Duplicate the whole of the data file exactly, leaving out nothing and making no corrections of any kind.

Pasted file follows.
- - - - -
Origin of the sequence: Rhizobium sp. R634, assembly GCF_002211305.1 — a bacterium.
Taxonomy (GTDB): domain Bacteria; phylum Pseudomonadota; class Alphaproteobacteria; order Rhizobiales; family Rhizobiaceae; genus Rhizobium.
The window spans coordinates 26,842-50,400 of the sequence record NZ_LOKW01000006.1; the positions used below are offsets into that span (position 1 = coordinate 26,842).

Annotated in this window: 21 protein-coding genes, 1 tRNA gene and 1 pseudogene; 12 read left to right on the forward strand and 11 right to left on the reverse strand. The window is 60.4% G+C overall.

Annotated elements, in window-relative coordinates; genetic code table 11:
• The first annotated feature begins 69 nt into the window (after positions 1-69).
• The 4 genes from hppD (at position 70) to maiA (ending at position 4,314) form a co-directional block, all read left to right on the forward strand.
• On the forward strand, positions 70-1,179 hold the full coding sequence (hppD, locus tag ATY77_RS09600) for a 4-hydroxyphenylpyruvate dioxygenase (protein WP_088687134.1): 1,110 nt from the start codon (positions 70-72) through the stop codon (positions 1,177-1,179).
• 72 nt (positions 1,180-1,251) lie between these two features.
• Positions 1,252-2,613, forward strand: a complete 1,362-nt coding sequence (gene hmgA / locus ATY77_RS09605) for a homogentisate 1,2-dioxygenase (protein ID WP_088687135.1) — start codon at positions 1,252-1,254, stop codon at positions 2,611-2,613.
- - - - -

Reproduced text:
Origin of the sequence: Rhizobium sp. R634, assembly GCF_002211305.1 — a bacterium.
Taxonomy (GTDB): domain Bacteria; phylum Pseudomonadota; class Alphaproteobacteria; order Rhizobiales; family Rhizobiaceae; genus Rhizobium.
The window spans coordinates 26,842-50,400 of the sequence record NZ_LOKW01000006.1; the positions used below are offsets into that span (position 1 = coordinate 26,842).

Annotated in this window: 21 protein-coding genes, 1 tRNA gene and 1 pseudogene; 12 read left to right on the forward strand and 11 right to left on the reverse strand. The window is 60.4% G+C overall.

Annotated elements, in window-relative coordinates; genetic code table 11:
• The first annotated feature begins 69 nt into the window (after positions 1-69).
• The 4 genes from hppD (at position 70) to maiA (ending at position 4,314) form a co-directional block, all read left to right on the forward strand.
• On the forward strand, positions 70-1,179 hold the full coding sequence (hppD, locus tag ATY77_RS09600) for a 4-hydroxyphenylpyruvate dioxygenase (protein WP_088687134.1): 1,110 nt from the start codon (positions 70-72) through the stop codon (positions 1,177-1,179).
• 72 nt (positions 1,180-1,251) lie between these two features.
• Positions 1,252-2,613, forward strand: a complete 1,362-nt coding sequence (gene hmgA / locus ATY77_RS09605) for a homogentisate 1,2-dioxygenase (protein ID WP_088687135.1) — start codon at positions 1,252-1,254, stop codon at positions 2,611-2,613.